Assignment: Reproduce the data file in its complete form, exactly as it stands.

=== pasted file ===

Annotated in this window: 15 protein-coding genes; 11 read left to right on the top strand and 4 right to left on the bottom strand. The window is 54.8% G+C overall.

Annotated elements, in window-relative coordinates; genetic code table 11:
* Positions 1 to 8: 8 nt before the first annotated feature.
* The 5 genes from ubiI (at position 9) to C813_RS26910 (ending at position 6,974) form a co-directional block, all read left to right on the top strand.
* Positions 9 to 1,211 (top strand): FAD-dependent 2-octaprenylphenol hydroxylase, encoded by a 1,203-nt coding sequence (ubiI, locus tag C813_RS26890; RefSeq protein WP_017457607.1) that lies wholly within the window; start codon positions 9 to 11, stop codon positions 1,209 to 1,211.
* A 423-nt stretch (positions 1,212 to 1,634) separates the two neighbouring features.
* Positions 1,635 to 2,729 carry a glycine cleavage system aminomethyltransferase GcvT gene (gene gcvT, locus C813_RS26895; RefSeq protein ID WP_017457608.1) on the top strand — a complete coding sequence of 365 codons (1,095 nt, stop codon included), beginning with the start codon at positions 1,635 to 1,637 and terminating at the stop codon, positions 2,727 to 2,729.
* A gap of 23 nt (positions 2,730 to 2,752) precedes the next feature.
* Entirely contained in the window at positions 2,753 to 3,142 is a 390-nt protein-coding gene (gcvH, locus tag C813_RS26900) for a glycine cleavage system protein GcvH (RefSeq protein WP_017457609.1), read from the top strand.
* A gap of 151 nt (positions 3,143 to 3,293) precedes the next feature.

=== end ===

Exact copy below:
Annotated in this window: 15 protein-coding genes; 11 read left to right on the top strand and 4 right to left on the bottom strand. The window is 54.8% G+C overall.

Annotated elements, in window-relative coordinates; genetic code table 11:
* Positions 1 to 8: 8 nt before the first annotated feature.
* The 5 genes from ubiI (at position 9) to C813_RS26910 (ending at position 6,974) form a co-directional block, all read left to right on the top strand.
* Positions 9 to 1,211 (top strand): FAD-dependent 2-octaprenylphenol hydroxylase, encoded by a 1,203-nt coding sequence (ubiI, locus tag C813_RS26890; RefSeq protein WP_017457607.1) that lies wholly within the window; start codon positions 9 to 11, stop codon positions 1,209 to 1,211.
* A 423-nt stretch (positions 1,212 to 1,634) separates the two neighbouring features.
* Positions 1,635 to 2,729 carry a glycine cleavage system aminomethyltransferase GcvT gene (gene gcvT, locus C813_RS26895; RefSeq protein ID WP_017457608.1) on the top strand — a complete coding sequence of 365 codons (1,095 nt, stop codon included), beginning with the start codon at positions 1,635 to 1,637 and terminating at the stop codon, positions 2,727 to 2,729.
* A gap of 23 nt (positions 2,730 to 2,752) precedes the next feature.
* Entirely contained in the window at positions 2,753 to 3,142 is a 390-nt protein-coding gene (gcvH, locus tag C813_RS26900) for a glycine cleavage system protein GcvH (RefSeq protein WP_017457609.1), read from the top strand.
* A gap of 151 nt (positions 3,143 to 3,293) precedes the next feature.